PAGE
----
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 Anne June 23, 2004 13:43

Hi CFX Family,

What is the implication or physical meaning of advection time (of say, water) in a stirred tank? Can this influence the choice of time step?

Thanks anne

 Robin June 23, 2004 14:57

Anne,

What you really want to know is the physical timescale, advection time is one such timescale, but there are others. Basically, the physical timescale is the average time it takes for a change in one region of the domain to propegate throughout the entire domain.

In terms of convergence, consider that if a change occurs and you timestep is set to be 1/10th of the physical timescale, the solver will require at least 10 iterations to propegate it's effects (and perhaps a few more for the non-linearities to settle down). If you choose a timestep which is 1/100th of your physical timescale, you need 100 iterations, and so on.

So armed with this knowledge, what would you consider to be the physical timescale for a stirred tank?

Regards, Robin

 Anne June 24, 2004 05:12

Hi Robin,

Thanks for the response. The second question is well answered. Time steps should be smaller or equal to the advection time step.

Now, I will attempt to answer my own question, just to give you and other members of the family a motivation to correct me where i am wrong. I still do not know the answer. Let me start by mentioning that I use the Transient Rotor/Stator (TRS) approach. The advection time in the rotating and stationary domains are different; smaller in the rotating domain.

Let me assume that the movement of the impeller is an episode (momentum source). The time taken for the momentum to 'propagate' (advected) in the rotating domain should then be the advection time in that domain.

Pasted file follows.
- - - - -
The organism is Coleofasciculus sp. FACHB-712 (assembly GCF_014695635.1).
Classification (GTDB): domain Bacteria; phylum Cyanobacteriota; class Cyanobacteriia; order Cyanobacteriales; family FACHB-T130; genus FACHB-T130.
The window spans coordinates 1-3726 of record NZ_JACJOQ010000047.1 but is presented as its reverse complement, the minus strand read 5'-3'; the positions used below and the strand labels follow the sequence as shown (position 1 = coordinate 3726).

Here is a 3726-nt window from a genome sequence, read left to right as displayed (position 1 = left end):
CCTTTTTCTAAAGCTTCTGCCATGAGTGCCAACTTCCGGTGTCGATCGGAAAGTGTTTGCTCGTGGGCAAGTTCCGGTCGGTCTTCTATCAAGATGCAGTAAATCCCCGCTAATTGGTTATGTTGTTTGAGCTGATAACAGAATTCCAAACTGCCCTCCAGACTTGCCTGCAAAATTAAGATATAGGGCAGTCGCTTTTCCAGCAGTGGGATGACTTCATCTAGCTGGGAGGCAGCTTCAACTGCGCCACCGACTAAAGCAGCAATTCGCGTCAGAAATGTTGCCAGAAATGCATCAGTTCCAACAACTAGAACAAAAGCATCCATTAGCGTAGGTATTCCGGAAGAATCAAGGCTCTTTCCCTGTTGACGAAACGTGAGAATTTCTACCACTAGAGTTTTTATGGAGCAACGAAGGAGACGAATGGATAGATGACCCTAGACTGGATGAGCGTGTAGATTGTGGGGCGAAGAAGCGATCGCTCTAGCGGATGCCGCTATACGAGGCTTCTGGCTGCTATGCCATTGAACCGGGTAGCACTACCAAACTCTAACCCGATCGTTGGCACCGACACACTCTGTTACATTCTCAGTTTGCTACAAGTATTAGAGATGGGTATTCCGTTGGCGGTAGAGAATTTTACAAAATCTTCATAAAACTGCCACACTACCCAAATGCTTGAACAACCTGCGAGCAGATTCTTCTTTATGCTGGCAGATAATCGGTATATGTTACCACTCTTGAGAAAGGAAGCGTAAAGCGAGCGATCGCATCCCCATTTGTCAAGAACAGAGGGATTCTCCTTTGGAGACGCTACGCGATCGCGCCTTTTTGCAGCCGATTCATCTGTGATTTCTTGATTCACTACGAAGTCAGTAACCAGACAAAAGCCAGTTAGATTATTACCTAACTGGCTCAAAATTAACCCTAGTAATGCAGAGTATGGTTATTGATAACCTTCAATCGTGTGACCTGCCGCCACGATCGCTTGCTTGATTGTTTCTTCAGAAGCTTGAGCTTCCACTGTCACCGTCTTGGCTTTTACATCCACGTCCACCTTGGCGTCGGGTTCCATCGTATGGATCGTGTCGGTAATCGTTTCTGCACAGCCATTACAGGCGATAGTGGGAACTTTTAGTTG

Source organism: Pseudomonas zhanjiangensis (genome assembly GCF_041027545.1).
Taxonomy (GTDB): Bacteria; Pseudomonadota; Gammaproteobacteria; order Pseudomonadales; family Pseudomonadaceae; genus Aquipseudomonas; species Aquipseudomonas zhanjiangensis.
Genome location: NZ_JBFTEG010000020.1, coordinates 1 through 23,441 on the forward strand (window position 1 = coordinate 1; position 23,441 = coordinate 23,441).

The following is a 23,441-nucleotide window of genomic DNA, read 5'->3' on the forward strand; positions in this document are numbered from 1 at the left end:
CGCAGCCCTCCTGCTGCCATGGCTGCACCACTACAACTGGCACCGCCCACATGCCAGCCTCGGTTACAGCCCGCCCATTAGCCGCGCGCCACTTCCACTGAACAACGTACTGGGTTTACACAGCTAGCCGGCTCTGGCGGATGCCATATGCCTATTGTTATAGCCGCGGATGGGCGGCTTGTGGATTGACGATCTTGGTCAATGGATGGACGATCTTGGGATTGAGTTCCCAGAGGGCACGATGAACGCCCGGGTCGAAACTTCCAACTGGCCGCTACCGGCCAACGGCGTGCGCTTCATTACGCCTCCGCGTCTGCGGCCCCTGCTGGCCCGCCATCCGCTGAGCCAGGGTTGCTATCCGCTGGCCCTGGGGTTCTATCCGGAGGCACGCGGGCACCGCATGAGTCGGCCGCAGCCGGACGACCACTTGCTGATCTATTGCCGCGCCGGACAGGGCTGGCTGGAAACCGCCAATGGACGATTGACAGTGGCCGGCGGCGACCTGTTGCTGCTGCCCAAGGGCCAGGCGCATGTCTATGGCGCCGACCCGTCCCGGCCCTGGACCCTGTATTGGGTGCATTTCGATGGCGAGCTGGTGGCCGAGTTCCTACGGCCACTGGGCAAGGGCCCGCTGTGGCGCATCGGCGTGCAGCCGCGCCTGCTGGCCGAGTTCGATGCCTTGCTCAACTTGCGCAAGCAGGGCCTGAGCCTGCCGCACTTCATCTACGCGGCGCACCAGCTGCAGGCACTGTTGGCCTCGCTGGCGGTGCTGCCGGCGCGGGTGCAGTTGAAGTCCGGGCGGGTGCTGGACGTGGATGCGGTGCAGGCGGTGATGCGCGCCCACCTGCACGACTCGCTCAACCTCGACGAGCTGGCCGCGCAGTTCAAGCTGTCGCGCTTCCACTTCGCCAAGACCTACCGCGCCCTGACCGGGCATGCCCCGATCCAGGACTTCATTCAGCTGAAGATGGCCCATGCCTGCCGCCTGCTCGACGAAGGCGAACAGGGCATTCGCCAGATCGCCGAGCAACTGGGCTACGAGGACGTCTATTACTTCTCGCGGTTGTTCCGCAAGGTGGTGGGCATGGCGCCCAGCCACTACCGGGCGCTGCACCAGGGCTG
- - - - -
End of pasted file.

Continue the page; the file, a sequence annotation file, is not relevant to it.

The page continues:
I would then take the baffles as some sort of momentum 'sinks' such that part of the momentum generated by the impeller is destroyed at the baffles. There are other losses due to friction etc. The time taken for this episode to be advected in the atationary domain should therefore be the advection time there. Since the the 'propagating vehicle' (call it mean velocity) carrying this phenomena (call it momentum) is low in the stationary domain, we therefore have a longer advection time.

I assume that the advection time will change with real time, if the mean velocity does change with the time. For stirred tanks (TRS approach) the initial velocity conditions are typically set to zero, does this have an effect on the average scale information? If the average velocity scale is almost zero, then the advective time step should tend to zero hence my time steps. Is this really true? What does the solver do to allow some reasonable time steps to be set when the advection time tends to zero. (If my reasoning is correct). Well, I do start with small time steps, however, I have never related it to the advection time, instead i scale it with impeller speed and (sometimes) cell length.